Over the last three decades or so, Americans have learned to reduce fat in their diet. Some are still struggling, but many have made good head way to eating a whole food clean diet, for better health.
Even though fat has been reduced, we are still not eating enough of the healthy fats, which include omega-3 fatty acids, including DHA and EPA or both known as “docosahexaenoic acid” and “eicosapentaenoic acid.” Both are found in fatty fish, like tuna or salmon.
The recommendation of consuming omega-3 fatty acids, is 250 milligrams of DHA and EPA, at least 2 times per week, and 3 ounces at each setting.
Our featured recipe fits the bill, so to speak. The recipe is, Mediterranean Salmon Salad with Olive Dressing, and here is what you will need.
Mediterranean Salmon Salad with Olive Dressing
1 pound tiny new potatoes, halved if large
1 pound French green beans, stem ends trimmed
1/2 cup mixed Mediterranean olives, pitted
3 tablespoons olive oil
1 tablespoon horseradish mustard
1 tablespoon lemon juice
1 teaspoon coconut sugar
1/2 teaspoon ground black pepper
2 teaspoons lemon pepper
12 ounce fresh baked salmon, broken into chunks
Turn broiler up, sprinkle lemon pepper onto flesh side of salmon.
Place on a foil lined baking sheet. Place fish under broiler and broil for about 8 to 10 minutes or until fish is done, about 160 degrees. Let cool, chunk and set aside.
Place potatoes in a 4-quart pan and add water to cover. Bring to boiling, and reduce heat. Cover and simmer for 5 minutes. Next add beans and return to boiling.
Reduce heat, cover and simmer another 5 minutes or until potatoes and beans are just tender. Drain well, and set aside.
Meanwhile, place 1/2 cup olives, oil, mustard, lemon juice, sugar, and pepper in a blender. Cover and blend until smooth.
To serve, plate potato and beans mixture and top with salmon chunks. Drizzle with olive dressing. Garnish with a lemon wedge, if desired.
If the dressing is to thick after blending the ingredients together, you can thin it a bit by adding a little more oil, or a little of the brine from the jar of mixed olives.
The most common or traditional use of this flour is making Buckwheat Pancakes.
Amaranth is a broad-leafed, bushy plant that grows about six feet tall. It has brightly colored flowers that can contain up to 60,000 seeds. The seeds are nutritious and are ground into flour.
Not a true grain, amaranth is often called a pseudo-grain, which are seeds but have grain-like characteristics.
Amaranth belongs to the plant family that includes beets, chard, spinach among other eatable sources.
Oat flour is another great wheat alternative. Oat flour has a good amount of protein and fiber, plus a tender texture and mild taste. It can be use it in recipes that include pancakes, protein bars, and cookies.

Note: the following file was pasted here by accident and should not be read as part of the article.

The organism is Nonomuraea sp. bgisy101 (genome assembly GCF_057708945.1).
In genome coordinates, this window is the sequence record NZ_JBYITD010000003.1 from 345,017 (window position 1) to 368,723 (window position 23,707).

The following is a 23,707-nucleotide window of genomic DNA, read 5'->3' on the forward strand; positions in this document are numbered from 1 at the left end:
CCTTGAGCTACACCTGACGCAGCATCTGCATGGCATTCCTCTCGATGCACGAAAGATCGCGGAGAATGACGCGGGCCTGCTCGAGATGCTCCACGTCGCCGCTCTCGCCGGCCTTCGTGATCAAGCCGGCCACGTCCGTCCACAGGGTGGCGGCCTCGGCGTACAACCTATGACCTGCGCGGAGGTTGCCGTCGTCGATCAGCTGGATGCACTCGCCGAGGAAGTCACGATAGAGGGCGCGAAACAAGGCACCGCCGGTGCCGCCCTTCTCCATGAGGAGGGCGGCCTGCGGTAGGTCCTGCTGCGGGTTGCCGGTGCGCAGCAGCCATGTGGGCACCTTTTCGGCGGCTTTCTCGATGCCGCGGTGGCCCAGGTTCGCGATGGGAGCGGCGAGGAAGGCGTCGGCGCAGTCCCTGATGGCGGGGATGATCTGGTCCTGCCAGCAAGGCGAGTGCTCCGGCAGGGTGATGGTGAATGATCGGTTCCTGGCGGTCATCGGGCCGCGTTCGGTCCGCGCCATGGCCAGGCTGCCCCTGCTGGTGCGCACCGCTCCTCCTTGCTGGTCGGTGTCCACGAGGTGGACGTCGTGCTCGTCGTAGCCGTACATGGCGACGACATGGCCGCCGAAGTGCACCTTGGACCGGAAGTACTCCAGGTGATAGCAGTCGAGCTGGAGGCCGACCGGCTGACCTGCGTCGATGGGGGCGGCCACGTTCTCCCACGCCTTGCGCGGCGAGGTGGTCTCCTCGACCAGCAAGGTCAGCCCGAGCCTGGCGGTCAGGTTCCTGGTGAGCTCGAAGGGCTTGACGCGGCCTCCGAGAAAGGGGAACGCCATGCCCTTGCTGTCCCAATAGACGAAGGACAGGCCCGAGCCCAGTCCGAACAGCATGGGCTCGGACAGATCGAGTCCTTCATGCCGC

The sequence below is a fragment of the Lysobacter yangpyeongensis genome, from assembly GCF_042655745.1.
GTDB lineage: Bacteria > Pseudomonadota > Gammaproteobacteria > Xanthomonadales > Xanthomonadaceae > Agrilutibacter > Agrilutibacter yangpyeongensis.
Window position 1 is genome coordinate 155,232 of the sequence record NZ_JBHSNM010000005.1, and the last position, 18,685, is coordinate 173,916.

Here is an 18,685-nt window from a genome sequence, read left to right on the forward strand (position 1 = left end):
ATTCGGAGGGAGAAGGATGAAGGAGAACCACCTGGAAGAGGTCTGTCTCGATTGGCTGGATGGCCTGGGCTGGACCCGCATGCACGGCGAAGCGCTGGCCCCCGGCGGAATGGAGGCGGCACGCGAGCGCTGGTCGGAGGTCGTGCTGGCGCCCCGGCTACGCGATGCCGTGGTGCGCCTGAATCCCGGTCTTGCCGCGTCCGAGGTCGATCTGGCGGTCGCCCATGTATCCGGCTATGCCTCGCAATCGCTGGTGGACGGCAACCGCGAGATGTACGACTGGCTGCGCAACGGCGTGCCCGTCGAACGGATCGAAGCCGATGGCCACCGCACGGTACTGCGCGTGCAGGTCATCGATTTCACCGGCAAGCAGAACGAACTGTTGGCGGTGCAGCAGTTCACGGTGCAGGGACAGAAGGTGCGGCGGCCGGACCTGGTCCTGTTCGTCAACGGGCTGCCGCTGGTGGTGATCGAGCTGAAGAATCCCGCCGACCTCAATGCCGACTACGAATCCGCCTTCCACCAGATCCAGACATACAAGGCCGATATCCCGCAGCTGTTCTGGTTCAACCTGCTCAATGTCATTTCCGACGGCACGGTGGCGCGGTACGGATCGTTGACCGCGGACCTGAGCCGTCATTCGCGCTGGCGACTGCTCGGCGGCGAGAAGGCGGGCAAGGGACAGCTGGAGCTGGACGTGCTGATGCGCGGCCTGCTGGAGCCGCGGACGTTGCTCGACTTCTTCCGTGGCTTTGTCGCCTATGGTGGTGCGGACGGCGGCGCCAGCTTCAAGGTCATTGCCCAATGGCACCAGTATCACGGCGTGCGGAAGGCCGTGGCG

When using oats as an alternative to wheat, be sure to select gluten-free oats.
These are specially-selected varieties that have eliminated the cross-contamination with wheat, barley and rye.
More Wheat Free Alternatives
There is also Almond flour, which is versatile and easy to work with.
Use almond flour in place of breadcrumbs for breading fish or meat. You can also swap it for white flour in baked goods such as brownies.
Coconut flour though is not good flour to use entirely by itself, as it bakes very differently from white flour and other flour substitutes.
Coconut flour absorbs a lot of moisture and yields a denser, heavier texture out come.
It requires more eggs or wet ingredients to perform.
This flour alternative is ideal for quick breads with lots of wet ingredients, such as banana bread.
There is also chickpea flour (made from beans), as well as tiff flour and millet flour among many others.
Storing Your Gluten-free Flour
Alternative wheat flours are not cheap, so you want to make sure you store them correctly.
It is best to them in the freezer to prevent them from going rancid.
You can store the flours in their original packaging, or in freezer safe containers.
Each alternative flour has its own unique flavor and can be used in many different ways to add variety to your cooking and baking.
Try These Gluten-free or wheat free alternative recipes –
Sensation refers to the faculty of perception of stimuli. So just looking at the image above should be stimuli enough to prepare this recipe for breakfast or any time you feel like something nutty and fruity.
In a large glass mixing cup; smash bananas. Add the egg and mix in well; add flax seed and mix again until well incorporated.
Place a large skillet over medium-high heat. Once heated add coconut butter. Pour banana mix to form a medium or large banana cake. Cook on each side 2 to 3 minutes. Remove to plate. Add the toppings; strawberries and pecans. Pour over maple syrup. Enjoy the sensation.